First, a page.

Tips for Securing Your Home Router
Seemingly minor and easily overlooked settings can still have profound security implications. Here are some steps you can take to make sure your wired or wireless home router — and by extension, your network — is as secure as possible.
Most Popular Reviews
Microsoft Windows Home Server
If you have a home network, you'll welcome the easy file sharing, remote access and the image-based backup features of Windows Home Server.
MikroTik's The Dude
This free tool delivers many of the same capabilities that you'd find in pricey network monitoring tools. As long as you don't mind tinkering, The Dude is a decent network utility that should be worth the download.
Many connection sharing programs have a DHCP server that you
can use to automatically assign TCP/IP information to your Client computers. The
sharing software that comes with many of the new phone-line and wireless Home networking
kits includes this capability.
Why, then, do I recommend manually assigning TCP/IP information? Here's the list of
Not all sharing programs (the "free" Wingate 2.1x
version in particular) include a DHCP server.
So you'll have to know how to do it anyway.
Using one NIC and running a DHCP server is a sure-fire way to
get the attention of your cable ISP and possibly get "de-provisioned".
In spite of all my warnings about using two NICs, some people insist on trying to share
their connection using only one NIC. When your DHCP server starts trying to hand out
addresses to other users' computers on your local network node, expect to be
"noticed" by your ISP!
Trying to minimize the chances of incorrectly configuring TCP/IP
on the Sharing Server and Client computers.
I figure that if you set things manually, you'll know how they're set, rather than letting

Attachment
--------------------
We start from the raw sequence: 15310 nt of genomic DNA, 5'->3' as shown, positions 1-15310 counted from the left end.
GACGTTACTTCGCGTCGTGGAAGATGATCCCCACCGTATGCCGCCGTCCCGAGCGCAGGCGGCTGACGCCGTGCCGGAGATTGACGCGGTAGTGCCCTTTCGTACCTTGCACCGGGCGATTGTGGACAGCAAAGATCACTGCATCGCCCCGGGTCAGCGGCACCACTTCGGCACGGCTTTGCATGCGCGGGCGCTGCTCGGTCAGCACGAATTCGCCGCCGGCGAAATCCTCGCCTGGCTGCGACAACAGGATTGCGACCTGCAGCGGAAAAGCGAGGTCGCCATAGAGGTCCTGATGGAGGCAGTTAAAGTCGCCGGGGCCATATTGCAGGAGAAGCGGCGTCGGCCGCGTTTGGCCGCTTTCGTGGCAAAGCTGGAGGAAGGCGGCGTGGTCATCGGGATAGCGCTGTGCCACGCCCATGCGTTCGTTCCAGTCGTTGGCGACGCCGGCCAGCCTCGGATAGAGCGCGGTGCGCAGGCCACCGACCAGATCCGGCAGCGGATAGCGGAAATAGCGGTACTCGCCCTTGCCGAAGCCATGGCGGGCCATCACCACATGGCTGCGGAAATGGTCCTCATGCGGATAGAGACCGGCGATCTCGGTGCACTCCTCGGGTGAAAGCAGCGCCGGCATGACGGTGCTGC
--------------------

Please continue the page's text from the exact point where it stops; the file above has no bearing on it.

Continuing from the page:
something automatically set it for you.
In fact, a properly configured sharing setup with a DHCP server can operate very
smoothly and be especially helpful if you have laptops that you move back and forth
between your shared network and your office or other remote location. Here is a list of conditions under which it's ok to use a DHCP server:
You are using TWO NICS on your Sharing computer (but
you knew that anyway, didn't you?)
the DHCP server comes as part of your sharing software.
You are using a hardware router that contains a DHCP server.
In the above cases, go ahead and set your client computer
TCP/IP as follows:
IP address: "Obtain an IP address
Subnet Mask: N/A
WINS Configuration: Disable WINS resolution
Gateway: Make sure there are NO entries.
NOTE! DNS settings apply to all NICs in a given
computer, so you can't set them differently for the LAN NIC.
This is the most difficult setting and depends on how your Sharing software or router
works. Read and follow the instructions that come with your Sharing software or
Bindings: Check Client for Microsoft
Networks and File and Printer Sharing for Microsoft Networks
if you don't have any other protocol (NetBeui, IPX/SPX) installed and bound to these
items. Otherwise uncheck them.
Advanced: no changes
NetBios: no changes.
Set the "Configure" setting to "Using DHCP Server"
Make sure there are no entries in the other fields.